Where are you going wrong with your advertising efforts?

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Are you making these marketing mistakes?

You’ve got so many options when it comes to advertising your business, both online and offline. It’s awful when you spend a lot of money or time trying out a new strategy, only to find it wasn’t worth it.

In the following article, Brooke Chaplan offers advice to help you avoid three common marketing mistakes.


Marketing and advertising campaigns that fail can be disastrous for any business. So much time and money is spent trying to hone in on the perfect strategy. Your company should learn from the mistakes of other businesses and incorporate the following three pieces of advice into their marketing and advertising strategies. Doing so will increase customer retention, competitiveness, and overall sales.

Wrong Focus

Many companies mistakenly focus on the wrong marketing or advertising platforms. For example, businesses with a weak online e-commerce infrastructure often are obsessed with staying active on social media platforms. They do this because the media never stops stressing the importance of social media advertising. However, maintaining an active blog or Facebook account isn’t worth it if there are no ways to actually make money off of it. Therefore, marketing and advertising strategies must be in sync with current operational processes and technology limitations. In a nutshell, marketing and advertisement campaigns must be based on current customer channels and platforms.

Wrong Target Demographics

In certain scenarios, marketing or advertising efforts may be focused on the wrong target demographic group. For example, companies that offer excellent one-on-one consulting may branch out to group programs because they are imitating competitors, or trying to expand their marketing reach. However, the business model must match the target demographics. Employees that are used to one-on-one consulting may struggle with dealing with a group of clients who expect individualized attention. Therefore, the target demographic group should be inclusive enough to generate continual revenue from the public, but also exclusive enough to offer specialized services, pricing and benefits. You also want to be sure age doesn’t affect your marketing or advertising. Older generations might not see your online banner ads, and customers that shop at online retailers will maximize savings by looking for Target coupons on sites like discountrue. Think about how and where your ads are placed will affect who sees them.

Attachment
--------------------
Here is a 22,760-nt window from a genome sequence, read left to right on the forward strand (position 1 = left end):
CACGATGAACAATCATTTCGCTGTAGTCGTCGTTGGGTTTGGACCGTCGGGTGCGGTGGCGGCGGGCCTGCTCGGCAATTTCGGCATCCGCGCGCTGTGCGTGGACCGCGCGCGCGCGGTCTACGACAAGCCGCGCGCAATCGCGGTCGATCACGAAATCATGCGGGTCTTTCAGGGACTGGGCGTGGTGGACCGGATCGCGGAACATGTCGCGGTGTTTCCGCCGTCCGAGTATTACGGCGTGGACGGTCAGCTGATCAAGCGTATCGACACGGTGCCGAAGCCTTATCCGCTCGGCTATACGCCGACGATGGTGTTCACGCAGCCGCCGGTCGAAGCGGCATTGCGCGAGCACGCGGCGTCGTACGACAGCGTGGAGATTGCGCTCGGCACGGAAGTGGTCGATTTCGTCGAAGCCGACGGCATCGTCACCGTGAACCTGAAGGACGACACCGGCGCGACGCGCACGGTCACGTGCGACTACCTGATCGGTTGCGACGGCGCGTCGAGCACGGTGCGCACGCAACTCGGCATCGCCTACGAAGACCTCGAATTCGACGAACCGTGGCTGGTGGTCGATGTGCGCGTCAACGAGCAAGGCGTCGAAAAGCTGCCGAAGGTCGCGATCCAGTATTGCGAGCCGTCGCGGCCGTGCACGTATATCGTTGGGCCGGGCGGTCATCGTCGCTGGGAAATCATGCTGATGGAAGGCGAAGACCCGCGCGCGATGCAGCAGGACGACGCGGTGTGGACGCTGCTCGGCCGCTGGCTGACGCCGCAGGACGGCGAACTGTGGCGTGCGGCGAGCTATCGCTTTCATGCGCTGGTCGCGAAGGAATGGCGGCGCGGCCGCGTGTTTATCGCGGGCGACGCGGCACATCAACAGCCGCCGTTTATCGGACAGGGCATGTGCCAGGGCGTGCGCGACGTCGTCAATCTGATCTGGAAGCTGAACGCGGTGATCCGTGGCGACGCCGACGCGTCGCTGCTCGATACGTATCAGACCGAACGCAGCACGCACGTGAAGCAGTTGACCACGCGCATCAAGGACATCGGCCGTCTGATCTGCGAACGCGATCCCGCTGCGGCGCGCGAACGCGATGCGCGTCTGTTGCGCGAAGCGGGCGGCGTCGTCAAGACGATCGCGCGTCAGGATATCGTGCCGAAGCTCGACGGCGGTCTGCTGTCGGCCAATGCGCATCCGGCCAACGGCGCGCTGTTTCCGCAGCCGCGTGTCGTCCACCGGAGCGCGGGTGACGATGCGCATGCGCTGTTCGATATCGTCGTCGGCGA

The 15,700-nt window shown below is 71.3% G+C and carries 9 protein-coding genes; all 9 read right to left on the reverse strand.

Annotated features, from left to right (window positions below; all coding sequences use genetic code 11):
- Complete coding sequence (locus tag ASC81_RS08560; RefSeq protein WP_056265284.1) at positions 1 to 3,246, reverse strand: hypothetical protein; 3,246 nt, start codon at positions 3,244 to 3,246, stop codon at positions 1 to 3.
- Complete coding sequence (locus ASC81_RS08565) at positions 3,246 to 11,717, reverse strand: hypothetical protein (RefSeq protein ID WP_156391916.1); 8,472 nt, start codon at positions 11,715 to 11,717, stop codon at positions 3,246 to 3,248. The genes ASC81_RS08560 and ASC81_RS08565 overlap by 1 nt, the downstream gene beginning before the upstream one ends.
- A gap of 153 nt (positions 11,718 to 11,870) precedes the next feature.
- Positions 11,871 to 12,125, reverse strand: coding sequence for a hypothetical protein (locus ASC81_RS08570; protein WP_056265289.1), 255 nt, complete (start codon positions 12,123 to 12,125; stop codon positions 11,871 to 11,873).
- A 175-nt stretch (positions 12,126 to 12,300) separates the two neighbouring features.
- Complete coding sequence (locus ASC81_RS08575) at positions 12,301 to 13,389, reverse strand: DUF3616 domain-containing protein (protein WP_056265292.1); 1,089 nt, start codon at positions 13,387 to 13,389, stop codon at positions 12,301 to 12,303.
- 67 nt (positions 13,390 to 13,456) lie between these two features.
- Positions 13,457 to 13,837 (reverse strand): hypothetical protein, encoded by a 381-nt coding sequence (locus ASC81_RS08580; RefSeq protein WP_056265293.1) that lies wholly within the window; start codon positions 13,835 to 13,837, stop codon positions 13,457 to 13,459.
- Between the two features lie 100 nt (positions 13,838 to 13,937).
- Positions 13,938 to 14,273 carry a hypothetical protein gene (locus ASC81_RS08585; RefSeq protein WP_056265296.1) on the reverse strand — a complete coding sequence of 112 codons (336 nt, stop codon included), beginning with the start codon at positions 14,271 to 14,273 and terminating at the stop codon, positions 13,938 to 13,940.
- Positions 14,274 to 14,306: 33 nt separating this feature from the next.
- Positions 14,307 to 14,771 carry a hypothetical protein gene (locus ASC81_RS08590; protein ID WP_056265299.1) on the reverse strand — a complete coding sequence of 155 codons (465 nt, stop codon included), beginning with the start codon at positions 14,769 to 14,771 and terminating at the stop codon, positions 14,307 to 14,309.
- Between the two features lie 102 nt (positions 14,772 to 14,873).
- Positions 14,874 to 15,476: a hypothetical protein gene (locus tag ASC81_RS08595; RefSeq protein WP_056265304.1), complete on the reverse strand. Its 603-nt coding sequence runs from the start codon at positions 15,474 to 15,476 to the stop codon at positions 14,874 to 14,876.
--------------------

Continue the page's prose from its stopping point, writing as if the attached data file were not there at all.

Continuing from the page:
Competition in every industry is fierce, and sometimes even cut-throat competitors may surreptitiously borrow or blatantly steal marketing and ad content or techniques. Your products and services need to truly stand out from the competition. Keep in mind that customers may only look or listen to an ad for a few seconds, so it must be engaging, exciting and fun. If you struggle to specialize the product or service, consider focusing on building a unique brand and company image, like Starbucks or Zappos successfully did. In fact, consider studying the most successful competitors’ marketing campaigns in order to learn from them.

Overall, marketing and advertising efforts must be continually evaluated in order to guarantee consistent sales and business growth. This can be achieved through unifying advertising and operations, focusing on the right demographic groups, and specializing your products or services.

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Brooke Chaplan is a freelance writer and blogger. She lives and works out of her home in Los Lunas, New Mexico. She loves the outdoors and spends most her time hiking, biking and gardening. For more information contact Brooke via Twitter @BrookeChaplan.

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  1. Avatar Sabrina Quairoli on November 30, 2015 at 3:08 pm

    Great post! I really like that you mentioned “most successful competitors’ marketing campaigns in order to learn from them.” I found it made life easier in determining your focus when you find out what you like and don’t like about someone else’s marketing setup. I tell my clients to visit other competitors and determined what they like or don’t like from those sites or pages and document it so we can determine an action plan. Thanks for sharing.

    • Avatar Janet Barclay on December 2, 2015 at 6:33 am

      One time I signed up for a teleclass on email marketing from someone who had a reputation for being an expert in that area. She inundated me with so many emails that I decided not to even attend the class – I had no interest in learning how to be THAT kind of email marketer!

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